The artists of invention
To make it in today’s fiercely competitive market, companies must think outside the box. Research, development and innovation hold the key to success, writes Thomas Mallick
Commerce has gone through many changes since our ancestors first established the concept of lending. Economies have grown as populations have increased, and with the development of increased lending, commerce has become integral to our way of living; allowing mankind to develop and sustain itself on a macro scale.
Until recently, innovation was a concept labelled as the remit of the technologically and creatively minded. But as scientific know-how has become more accessible and information ubiquitous, The New Economy has taken the opportunity to recognise the ingenious achievements made in business throughout 2012. The following list of 40 companies and individuals identifies triumphs in research and development and the implementation of said accomplishments.
Innovation is considered by many companies to be a risky and expensive liability. When times get tough, many CEOs go straight to their R&D departments in search of potential savings. Focusing on an existing portfolio and continuing with the status quo may seem like a logical move, especially when shareholders come nibbling, but had Apple taken that approach there would be no iPod, MacBook, iPhone or iPad, and the company would have gone out of business. The most successful companies – like a lot of automobile manufacturers in the last few decades of the 20th century – understand that new products work in a similar fashion to the investment multiplier often discussed by economists in terms of national economies: you must innovate to accumulate.
Naturally, countries have different approaches to what they consider innovation. Much of what we traditionally regard as the West looks at the launch of new consumer goods and services as true innovation, while Australasia and the Scandinavian regions tend to categorise it in terms of sustainability and green technology. China and a number of Asian nations celebrate innovation as the bettering of existing processes. Looking at the Innovation 40 2012, these differences aren’t difficult to consolidate. Indeed, we’ve scoured the globe for a range of entities throughout a host of different industries, selecting those that have moved the boundaries of existing paradigms throughout the year – from those creating new markets to those who succeeded in refining strategies or existing products; all have positioned themselves to evolve regardless of what financial constraints may have hindered their efforts.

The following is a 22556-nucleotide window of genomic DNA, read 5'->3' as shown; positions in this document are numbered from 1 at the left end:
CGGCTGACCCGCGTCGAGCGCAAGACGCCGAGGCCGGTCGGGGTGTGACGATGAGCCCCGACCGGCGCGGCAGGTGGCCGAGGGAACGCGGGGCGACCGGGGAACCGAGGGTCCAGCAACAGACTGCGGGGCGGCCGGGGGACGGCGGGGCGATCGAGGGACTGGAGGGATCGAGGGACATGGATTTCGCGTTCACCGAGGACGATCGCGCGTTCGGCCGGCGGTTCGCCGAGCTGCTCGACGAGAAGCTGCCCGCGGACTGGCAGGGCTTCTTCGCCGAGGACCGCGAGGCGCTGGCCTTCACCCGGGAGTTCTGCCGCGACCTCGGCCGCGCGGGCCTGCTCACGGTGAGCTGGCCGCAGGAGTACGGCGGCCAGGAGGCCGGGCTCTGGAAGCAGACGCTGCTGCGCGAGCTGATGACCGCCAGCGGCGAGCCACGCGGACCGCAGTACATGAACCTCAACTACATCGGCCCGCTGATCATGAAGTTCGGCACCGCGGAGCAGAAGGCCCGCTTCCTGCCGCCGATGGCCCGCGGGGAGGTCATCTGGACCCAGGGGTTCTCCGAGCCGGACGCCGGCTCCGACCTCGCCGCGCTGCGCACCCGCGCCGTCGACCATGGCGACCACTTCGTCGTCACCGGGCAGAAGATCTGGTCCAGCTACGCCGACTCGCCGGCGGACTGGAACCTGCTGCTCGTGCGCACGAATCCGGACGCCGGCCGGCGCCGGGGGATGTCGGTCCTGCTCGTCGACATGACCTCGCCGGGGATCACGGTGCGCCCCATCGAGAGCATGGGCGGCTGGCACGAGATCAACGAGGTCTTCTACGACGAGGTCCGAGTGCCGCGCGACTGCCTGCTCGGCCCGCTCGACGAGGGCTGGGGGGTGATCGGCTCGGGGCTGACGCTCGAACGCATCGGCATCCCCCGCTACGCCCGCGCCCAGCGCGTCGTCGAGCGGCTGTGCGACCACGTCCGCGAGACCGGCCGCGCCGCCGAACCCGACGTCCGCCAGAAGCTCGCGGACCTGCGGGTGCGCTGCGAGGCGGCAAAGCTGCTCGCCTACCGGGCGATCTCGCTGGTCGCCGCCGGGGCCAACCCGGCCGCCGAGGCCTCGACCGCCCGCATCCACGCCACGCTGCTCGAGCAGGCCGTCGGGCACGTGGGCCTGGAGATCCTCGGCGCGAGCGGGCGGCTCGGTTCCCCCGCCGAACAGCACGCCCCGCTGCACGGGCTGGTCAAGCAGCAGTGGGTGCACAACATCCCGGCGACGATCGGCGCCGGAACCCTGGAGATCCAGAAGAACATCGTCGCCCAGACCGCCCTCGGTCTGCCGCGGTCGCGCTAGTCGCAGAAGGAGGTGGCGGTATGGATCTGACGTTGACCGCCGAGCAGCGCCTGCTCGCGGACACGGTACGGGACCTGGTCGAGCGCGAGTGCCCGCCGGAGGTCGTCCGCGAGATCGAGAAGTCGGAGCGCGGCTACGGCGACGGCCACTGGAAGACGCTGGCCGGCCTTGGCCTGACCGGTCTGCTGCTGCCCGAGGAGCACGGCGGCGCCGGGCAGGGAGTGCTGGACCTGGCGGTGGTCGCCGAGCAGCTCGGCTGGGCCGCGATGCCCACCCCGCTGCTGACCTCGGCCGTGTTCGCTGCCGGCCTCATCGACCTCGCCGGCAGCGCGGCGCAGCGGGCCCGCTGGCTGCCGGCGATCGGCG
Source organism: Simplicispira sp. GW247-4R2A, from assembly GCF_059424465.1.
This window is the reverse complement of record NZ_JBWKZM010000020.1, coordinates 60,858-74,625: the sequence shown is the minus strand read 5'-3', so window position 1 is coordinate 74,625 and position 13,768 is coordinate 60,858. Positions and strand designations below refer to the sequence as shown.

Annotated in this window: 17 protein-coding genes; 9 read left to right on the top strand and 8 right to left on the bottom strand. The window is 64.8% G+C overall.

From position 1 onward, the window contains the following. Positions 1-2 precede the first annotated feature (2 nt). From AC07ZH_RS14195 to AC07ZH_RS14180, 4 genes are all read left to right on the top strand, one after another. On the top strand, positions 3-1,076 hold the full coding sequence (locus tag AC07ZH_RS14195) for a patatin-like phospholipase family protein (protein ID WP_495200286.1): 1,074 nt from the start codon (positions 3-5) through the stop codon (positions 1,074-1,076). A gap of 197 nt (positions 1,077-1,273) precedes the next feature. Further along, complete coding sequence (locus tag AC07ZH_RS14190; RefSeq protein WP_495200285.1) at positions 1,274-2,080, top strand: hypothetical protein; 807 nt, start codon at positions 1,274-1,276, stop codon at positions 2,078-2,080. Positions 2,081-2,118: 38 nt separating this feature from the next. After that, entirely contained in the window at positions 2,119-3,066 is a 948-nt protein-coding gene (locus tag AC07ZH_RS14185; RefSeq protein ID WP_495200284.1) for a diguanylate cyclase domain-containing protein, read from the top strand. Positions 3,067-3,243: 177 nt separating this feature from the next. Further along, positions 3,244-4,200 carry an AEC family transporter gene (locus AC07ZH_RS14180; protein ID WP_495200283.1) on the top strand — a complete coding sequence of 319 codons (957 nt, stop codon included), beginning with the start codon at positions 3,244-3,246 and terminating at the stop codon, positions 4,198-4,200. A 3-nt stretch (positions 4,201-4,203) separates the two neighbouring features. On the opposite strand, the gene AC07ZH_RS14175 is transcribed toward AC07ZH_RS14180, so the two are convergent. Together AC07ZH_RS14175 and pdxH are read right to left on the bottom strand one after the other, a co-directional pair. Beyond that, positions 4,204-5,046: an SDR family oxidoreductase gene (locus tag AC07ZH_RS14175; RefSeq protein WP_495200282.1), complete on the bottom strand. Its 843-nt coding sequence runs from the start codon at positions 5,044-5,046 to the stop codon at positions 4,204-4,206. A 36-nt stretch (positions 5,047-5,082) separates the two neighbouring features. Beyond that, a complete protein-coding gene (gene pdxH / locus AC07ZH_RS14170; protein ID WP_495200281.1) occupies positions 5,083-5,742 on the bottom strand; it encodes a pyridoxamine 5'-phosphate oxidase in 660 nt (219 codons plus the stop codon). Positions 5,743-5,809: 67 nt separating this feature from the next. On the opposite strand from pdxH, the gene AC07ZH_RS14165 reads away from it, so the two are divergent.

Tackling innovation head on is a notion that any firm – small or large – must adopt in order to withstand the pressure currently prevalent in global markets. With more and more competition arising from new contenders in once-discounted domiciles – which boast enterprises capable of offering affordable pricing structures – companies that had previously gained large market shares are finding themselves under intense pressure to re-establish themselves. The most immediate winner of this new sense of competition is, of course, the consumer.
What is commendable about this list is that it is made up of not only well-established organisations and multinational superpowers, but of some breakthrough companies pioneering niche developments. We believe this is important for a number of reasons. Firstly, this is an information economy: success is recognised in those capable of understanding their market and offering something different. Secondly, information is in overabundance, so continually being able to analyse and react is a fundamental requirement for pursuing growth, even on a small scale. Lastly, innovation can be fostered in each and every functional and strategic department, and if approached correctly can turn a small enterprise into an industry leader.
With firms and individuals such as those seen on this list ensuring industry moves forward, the future looks promising: from an economic growth perspective; in bettering living standards; and adding to human advancement in general. We feel that the novel nature of this list – recognising innovation as the application of thought to a number of different processes and end-results – offers a diverse and well-rounded overview of the most exciting prospects from 2012.